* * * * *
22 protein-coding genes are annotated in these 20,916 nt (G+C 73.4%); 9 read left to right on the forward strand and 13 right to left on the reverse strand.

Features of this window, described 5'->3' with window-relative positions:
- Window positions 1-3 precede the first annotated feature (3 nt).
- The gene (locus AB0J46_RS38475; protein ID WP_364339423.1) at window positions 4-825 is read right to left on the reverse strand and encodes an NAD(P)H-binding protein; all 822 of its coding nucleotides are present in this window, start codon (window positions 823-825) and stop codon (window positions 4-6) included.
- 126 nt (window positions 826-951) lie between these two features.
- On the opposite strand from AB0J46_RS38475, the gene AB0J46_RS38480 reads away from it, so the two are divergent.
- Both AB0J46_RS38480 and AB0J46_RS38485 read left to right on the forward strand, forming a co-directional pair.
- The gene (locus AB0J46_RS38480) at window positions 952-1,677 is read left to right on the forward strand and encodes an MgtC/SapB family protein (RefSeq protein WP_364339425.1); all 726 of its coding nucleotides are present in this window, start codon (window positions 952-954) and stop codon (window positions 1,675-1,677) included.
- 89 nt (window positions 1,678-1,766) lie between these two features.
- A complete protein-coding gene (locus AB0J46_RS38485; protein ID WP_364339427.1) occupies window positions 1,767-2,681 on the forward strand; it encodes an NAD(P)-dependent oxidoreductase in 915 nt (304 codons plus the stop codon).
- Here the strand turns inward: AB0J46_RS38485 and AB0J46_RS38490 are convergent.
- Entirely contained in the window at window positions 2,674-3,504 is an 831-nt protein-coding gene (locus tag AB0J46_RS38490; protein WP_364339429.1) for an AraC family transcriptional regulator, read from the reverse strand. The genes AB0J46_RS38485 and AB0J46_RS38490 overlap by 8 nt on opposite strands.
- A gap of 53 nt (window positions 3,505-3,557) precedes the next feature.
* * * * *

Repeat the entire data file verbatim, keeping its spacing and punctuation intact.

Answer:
22 protein-coding genes are annotated in these 20,916 nt (G+C 73.4%); 9 read left to right on the forward strand and 13 right to left on the reverse strand.

Features of this window, described 5'->3' with window-relative positions:
- Window positions 1-3 precede the first annotated feature (3 nt).
- The gene (locus AB0J46_RS38475; protein ID WP_364339423.1) at window positions 4-825 is read right to left on the reverse strand and encodes an NAD(P)H-binding protein; all 822 of its coding nucleotides are present in this window, start codon (window positions 823-825) and stop codon (window positions 4-6) included.
- 126 nt (window positions 826-951) lie between these two features.
- On the opposite strand from AB0J46_RS38475, the gene AB0J46_RS38480 reads away from it, so the two are divergent.
- Both AB0J46_RS38480 and AB0J46_RS38485 read left to right on the forward strand, forming a co-directional pair.
- The gene (locus AB0J46_RS38480) at window positions 952-1,677 is read left to right on the forward strand and encodes an MgtC/SapB family protein (RefSeq protein WP_364339425.1); all 726 of its coding nucleotides are present in this window, start codon (window positions 952-954) and stop codon (window positions 1,675-1,677) included.
- 89 nt (window positions 1,678-1,766) lie between these two features.
- A complete protein-coding gene (locus AB0J46_RS38485; protein ID WP_364339427.1) occupies window positions 1,767-2,681 on the forward strand; it encodes an NAD(P)-dependent oxidoreductase in 915 nt (304 codons plus the stop codon).
- Here the strand turns inward: AB0J46_RS38485 and AB0J46_RS38490 are convergent.
- Entirely contained in the window at window positions 2,674-3,504 is an 831-nt protein-coding gene (locus tag AB0J46_RS38490; protein WP_364339429.1) for an AraC family transcriptional regulator, read from the reverse strand. The genes AB0J46_RS38485 and AB0J46_RS38490 overlap by 8 nt on opposite strands.
- A gap of 53 nt (window positions 3,505-3,557) precedes the next feature.